in The People's Album

Well it’s officially Fall. So before this blog starts to turn more spooky as well as toward some exciting upcoming movie releases, I wanted to get this bonus episode of The People’s Albums in. After all, what mega-selling album has a cover that radiates such quintessential Fall vibes?

Album: Tapestry
Artist: Carol King
Release Date: February 10, 1971
Copies Sold In U.S.: 13 million

Why Was This Popular?

Much like Jagged Little Pill years later, this album feels like a distinct product of the wave of feminism it rode, even if it’s not overtly trying to. Tapestry and Joni Mitchell’s Blue feel like the two pillars of ‘70s female-driven folk-rock and for a certain generation of women, I have to imagine feel a bit like sacred text. While I would say that my mom’s music fandom came a little bit after the folk singer-songwriter boom of the early ‘70s, she nonetheless had a copy of Tapestry on CD in my childhood living room. This of course led to me first listening to it after seeing its appearance on Rolling Stone’s 500 Greatest Albums list from 2003 (which was kicked up to #25 on the 2020 version).

But why has this been such a pivotal album for so many women? I think much of it has to do with the sense of self-worth that King seems to be wrestling with here, and how much she should be basing any of this on her relationships with men. Some of this manifests itself in a song like “I Feel The Earth Move”, which frames the idea of love as this cataclysmic event that can completely take over your psyche. Then there’s a song like “Beautiful” that’s more of an ode to self-love and how your inner happiness will affect the way other people perceive you. It’s hard to say that these types of sentiments feel all that radical, considering the tender melodies King imbues her fairly universal lyrics with. But I think it’s this mix of sweetness and pragmatic honesty that gives it its power.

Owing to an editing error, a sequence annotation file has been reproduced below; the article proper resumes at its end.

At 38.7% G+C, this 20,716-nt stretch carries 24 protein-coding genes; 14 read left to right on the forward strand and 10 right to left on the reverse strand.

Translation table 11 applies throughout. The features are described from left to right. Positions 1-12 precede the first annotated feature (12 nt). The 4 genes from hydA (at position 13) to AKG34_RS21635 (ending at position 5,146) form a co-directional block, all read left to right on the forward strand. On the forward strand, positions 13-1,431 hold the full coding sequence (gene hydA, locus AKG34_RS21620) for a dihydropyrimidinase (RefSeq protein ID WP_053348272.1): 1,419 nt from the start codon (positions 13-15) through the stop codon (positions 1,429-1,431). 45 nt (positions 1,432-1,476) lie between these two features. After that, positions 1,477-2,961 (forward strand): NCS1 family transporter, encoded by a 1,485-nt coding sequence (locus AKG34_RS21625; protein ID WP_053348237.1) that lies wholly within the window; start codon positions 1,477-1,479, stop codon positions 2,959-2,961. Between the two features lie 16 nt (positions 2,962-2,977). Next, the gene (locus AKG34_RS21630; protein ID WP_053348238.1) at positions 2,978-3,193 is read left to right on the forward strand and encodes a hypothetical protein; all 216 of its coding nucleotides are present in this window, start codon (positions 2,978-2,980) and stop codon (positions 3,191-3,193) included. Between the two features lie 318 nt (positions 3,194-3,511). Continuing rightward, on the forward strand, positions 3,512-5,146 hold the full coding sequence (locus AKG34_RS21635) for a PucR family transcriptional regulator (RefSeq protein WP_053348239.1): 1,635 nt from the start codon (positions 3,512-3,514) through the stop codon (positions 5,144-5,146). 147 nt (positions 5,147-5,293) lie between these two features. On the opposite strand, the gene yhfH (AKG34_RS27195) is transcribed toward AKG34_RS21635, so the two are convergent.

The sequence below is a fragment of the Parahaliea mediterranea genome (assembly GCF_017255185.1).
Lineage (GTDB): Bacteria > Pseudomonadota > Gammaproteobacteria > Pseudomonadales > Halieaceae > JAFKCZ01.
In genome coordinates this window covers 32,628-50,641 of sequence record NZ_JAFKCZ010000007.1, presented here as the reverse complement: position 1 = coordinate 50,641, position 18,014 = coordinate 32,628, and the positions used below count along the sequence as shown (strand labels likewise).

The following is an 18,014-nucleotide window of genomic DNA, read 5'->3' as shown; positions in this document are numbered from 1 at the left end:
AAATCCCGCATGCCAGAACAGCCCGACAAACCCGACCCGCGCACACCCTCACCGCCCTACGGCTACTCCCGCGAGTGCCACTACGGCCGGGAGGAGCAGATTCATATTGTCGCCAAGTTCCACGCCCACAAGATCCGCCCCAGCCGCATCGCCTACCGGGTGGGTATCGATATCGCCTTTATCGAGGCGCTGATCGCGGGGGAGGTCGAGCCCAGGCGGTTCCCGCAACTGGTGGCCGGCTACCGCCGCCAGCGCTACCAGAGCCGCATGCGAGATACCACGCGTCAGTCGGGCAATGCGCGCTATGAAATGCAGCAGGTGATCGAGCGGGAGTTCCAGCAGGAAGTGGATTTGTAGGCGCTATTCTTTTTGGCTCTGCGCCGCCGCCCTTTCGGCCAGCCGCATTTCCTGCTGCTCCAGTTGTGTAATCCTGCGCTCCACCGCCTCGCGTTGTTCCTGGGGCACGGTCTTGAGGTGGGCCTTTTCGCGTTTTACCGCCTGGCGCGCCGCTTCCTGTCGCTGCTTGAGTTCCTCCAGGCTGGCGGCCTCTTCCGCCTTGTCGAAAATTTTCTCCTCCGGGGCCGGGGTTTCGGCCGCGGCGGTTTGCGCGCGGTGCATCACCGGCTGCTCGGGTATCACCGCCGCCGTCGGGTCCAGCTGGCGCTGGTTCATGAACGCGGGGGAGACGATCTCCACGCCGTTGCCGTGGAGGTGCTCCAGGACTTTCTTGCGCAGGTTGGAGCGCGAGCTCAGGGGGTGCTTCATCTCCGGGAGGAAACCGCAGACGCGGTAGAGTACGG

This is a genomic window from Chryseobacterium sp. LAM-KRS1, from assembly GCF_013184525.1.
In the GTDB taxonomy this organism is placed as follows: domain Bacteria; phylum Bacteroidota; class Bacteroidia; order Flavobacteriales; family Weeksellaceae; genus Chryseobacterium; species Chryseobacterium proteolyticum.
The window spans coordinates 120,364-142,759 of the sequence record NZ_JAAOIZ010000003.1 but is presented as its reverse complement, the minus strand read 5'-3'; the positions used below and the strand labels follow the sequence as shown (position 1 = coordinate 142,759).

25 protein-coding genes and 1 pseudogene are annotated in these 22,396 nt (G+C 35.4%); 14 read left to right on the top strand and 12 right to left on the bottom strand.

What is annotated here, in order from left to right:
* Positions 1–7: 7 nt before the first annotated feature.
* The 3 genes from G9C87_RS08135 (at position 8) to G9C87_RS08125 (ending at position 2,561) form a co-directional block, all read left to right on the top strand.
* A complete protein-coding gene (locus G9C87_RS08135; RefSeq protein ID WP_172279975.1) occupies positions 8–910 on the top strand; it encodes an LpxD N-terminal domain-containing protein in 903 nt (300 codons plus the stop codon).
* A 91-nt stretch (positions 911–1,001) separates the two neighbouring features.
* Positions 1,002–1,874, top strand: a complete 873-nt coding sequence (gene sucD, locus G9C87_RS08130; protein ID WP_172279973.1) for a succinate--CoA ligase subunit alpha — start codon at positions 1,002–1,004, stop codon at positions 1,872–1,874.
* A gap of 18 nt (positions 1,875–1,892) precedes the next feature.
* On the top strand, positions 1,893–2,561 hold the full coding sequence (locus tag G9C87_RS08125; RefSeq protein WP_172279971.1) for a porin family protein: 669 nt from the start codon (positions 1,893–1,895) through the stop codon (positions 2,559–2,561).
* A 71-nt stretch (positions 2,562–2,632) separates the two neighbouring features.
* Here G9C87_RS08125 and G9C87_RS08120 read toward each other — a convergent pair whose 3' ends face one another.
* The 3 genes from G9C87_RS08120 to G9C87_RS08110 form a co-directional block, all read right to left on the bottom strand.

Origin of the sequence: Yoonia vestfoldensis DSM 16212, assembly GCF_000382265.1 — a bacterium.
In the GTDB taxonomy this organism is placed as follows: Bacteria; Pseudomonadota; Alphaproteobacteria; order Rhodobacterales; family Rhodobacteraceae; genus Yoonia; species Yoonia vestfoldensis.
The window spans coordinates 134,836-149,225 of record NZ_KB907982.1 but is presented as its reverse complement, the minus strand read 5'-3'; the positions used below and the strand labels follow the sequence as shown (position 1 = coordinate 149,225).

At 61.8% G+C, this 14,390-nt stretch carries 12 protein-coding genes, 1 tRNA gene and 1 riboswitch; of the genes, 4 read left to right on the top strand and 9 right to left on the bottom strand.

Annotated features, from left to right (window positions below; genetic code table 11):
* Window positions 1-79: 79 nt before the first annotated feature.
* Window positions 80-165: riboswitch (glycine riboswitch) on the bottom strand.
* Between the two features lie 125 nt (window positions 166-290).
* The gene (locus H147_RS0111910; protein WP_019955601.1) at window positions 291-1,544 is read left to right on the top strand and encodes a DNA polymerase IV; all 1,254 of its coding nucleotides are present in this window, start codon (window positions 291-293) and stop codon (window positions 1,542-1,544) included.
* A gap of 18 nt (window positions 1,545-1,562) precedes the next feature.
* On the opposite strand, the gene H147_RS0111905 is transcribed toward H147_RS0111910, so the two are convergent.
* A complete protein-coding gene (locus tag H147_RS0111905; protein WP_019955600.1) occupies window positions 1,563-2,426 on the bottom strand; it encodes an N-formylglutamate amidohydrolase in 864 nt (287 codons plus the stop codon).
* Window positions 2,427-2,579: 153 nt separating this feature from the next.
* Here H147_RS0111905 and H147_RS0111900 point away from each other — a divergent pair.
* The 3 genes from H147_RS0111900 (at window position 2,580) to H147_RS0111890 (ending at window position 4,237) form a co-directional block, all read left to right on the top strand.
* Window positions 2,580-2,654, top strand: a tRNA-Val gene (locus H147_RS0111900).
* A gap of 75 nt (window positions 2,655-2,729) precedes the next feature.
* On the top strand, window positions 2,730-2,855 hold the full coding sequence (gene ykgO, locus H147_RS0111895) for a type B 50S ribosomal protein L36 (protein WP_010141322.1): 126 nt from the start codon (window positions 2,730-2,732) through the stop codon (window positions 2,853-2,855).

Other than it tapping into the soft rock boom of the early ‘70s, another thing that made Tapestry a distinct product of its time was that it tapped into the idea of a woman calling the shots on her own career. While Mary Richards had provided mainstream America with a depiction of a working woman finding her way in the aftermath of a break-up in the debut episode of The Mary Tyler Moore Show just a year earlier, King was doing the same for her own career. She had broken up with Gerry Goffin three years earlier, who she had also worked with as a professional songwriter for the entirety of her early career, writing hits for The Shirelles, Aretha Franklin, The Drifters, and countless others. After this, she packed up and left her native New York for Los Angeles with her two kids and the hopes of finding something better. What she quickly found was a new husband and a record deal where she would have a newfound sense of artistic freedom.

It had initially taken some convincing for Carole King to start singing her own songs by her friend James Taylor, as she had trouble seeing herself as more than just a songwriter. While King’s voice may not have the polish of your typical pop singer, she still sings a lot more sweetly than a bunch of rough-hewn male singers that had gotten by as bastions of authenticity. I’m not sure that you could make the comparison that this album did for female singer-songwriters what Dylan’s voice did for male singer-songwriters in the mid-‘60s, since his is still a lot more unusual. Still, it’s an album that along with plenty others of the era helped proliferate the idea that a woman had every right to sing a song that she had poured her heart into writing, regardless of whether she had “the perfect voice”. In this regard, I’ve always found her version of “(You Make Me Feel Like) A Natural Woman” particularly moving, as she’s clearly never going to be able to sing it as acrobatically as Aretha, but she can still give it the same amount of feeling, dammit.